I guess that there's nothing wrong with having those labels, but realize that just because a person falls within one of those classifications, that doesn't mean you know all that much about who that person really is. My love of metal, or even just music in general, is just one aspect of my character. It's something that I have a passion for (as do others on this site).

I also have a passion for coaching my 10 year old's baseball team, and do you think some of the other parents would be a little freaked out to learn that I'm a headbanger with an extensive collection of metal music? How about that I love to plug into my Marshall and play at volumes that make my ears bleed? If they didn't already know me, some probably wouldn't want their son to play for me. But I promise you that after having played for me for several years, they wouldn't be frightened by my love of metal at all, because they don't see the 'metal' stereotype when they see me. They see the coach who loves to teach baseball and treats every kid on his team like one of his own. Anyhow, I think you get my point.

I have a 14 year old that loves metal as well, and I think he already notices some of the weird looks he gets when he tells his pop music loving friends that he loves to crank up Megadeth, Dio, Manowar, Ratt, Dokken and many other hard rock/metal bands. I just make sure that he knows that he's not completely defined by the music he chooses to listen to any more than he's completely defined by what baseball team he roots for, or what his favorite kind of food is. I think he's defined by his intelligence and passion for life, by his zeal for living and wanting to get out into the world and make a difference, and probably most importantly by the manner in which he treats others.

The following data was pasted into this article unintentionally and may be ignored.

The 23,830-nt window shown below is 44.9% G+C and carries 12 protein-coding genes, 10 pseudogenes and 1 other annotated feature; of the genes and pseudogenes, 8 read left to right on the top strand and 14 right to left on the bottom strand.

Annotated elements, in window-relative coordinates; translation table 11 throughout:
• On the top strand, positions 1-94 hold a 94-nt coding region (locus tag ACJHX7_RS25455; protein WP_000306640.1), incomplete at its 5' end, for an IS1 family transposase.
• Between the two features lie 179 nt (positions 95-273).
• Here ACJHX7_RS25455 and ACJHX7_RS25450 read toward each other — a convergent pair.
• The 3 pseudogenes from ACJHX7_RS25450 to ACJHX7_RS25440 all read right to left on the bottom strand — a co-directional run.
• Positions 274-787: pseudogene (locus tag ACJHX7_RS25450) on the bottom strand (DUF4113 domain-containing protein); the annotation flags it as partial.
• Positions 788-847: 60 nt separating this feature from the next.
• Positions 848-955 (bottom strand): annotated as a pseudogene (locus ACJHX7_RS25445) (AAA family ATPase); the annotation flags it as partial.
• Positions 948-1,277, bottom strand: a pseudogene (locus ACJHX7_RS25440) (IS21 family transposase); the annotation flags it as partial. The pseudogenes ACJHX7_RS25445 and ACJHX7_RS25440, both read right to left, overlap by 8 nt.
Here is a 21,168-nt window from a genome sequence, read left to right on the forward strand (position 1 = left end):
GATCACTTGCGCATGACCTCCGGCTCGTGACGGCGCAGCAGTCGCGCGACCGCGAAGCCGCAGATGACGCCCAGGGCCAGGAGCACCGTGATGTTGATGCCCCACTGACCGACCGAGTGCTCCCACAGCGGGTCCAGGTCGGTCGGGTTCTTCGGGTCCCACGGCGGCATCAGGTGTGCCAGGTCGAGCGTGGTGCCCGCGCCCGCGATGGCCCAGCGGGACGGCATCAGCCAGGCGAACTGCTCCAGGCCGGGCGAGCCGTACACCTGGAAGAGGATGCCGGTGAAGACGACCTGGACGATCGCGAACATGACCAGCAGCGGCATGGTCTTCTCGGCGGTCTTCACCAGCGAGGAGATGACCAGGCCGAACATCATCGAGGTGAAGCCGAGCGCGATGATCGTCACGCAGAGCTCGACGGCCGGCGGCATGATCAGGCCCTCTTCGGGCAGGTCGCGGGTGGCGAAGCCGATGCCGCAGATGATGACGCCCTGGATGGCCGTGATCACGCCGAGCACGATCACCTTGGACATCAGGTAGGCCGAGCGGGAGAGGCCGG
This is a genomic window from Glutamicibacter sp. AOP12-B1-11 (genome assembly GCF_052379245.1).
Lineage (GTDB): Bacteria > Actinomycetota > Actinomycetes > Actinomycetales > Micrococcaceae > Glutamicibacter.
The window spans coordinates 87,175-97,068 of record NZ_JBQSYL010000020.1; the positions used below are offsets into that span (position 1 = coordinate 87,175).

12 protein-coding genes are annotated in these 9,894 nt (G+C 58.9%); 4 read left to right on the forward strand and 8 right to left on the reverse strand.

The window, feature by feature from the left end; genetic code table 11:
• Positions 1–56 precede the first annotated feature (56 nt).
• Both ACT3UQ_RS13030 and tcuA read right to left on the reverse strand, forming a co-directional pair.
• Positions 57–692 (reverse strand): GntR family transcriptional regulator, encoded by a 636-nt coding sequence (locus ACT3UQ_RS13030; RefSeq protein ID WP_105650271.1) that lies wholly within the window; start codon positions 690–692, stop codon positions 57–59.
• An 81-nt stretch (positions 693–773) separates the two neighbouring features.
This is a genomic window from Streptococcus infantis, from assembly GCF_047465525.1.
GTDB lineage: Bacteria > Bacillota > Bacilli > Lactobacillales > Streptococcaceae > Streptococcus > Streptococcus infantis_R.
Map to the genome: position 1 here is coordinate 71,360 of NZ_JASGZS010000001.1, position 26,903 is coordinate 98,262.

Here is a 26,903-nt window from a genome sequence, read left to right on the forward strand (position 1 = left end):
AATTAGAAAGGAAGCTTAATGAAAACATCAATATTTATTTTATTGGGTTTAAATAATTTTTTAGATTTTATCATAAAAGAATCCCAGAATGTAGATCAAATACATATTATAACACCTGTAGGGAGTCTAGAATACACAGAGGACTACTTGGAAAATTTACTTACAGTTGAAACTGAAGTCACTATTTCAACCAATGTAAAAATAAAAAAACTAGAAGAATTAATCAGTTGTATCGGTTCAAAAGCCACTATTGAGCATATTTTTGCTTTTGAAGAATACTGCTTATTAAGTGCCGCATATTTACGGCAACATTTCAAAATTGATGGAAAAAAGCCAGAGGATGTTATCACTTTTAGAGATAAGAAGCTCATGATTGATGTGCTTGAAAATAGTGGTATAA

I think you're right Allyson, in that sometimes people will use something like their love of one particular thing, like metal, as a shield between them and the rest of the world. It's convenient to let that define who we are and may limit our 'emotional' exposure (for lack of a better term) to others. It also kind of feeds our 'pack' mentality - we like to run with others that share similar interests because often they will also think like we do. I'm as guilty of that as anyone else.

But, I also believe that personal growth is best facilitated by hearing opposing viewpoints and having others expose us to things that we wouldn't normally be exposed to if left to our own devices. So keep an open mind, be proud of who you are and enjoy the opportunity to see that surprised look on the faces of your friends and colleagues when you completely shatter their ridiculous stereotypes. Sorry to be so longwinded.
September 8, 2010 | Unregistered CommenterRich
I hold a fairly public position and supervise over 200. Someone said recently, "Oh, you are a former metalhead." I said that is accurate, except I take exception to the "former" part. Define me, please!
September 8, 2010 | Unregistered CommenterSMK not SMF
I actually "reverse discriminate" when it comes to my love for music and most all things 80's. I am baffled when someone tells me they don't have a favorite band/genre of music OR that they're just "not that into" music. I cannot fathom a life in which these things did not exist. GOD bless them all. lol.
September 8, 2010 | Unregistered CommenterDamnp78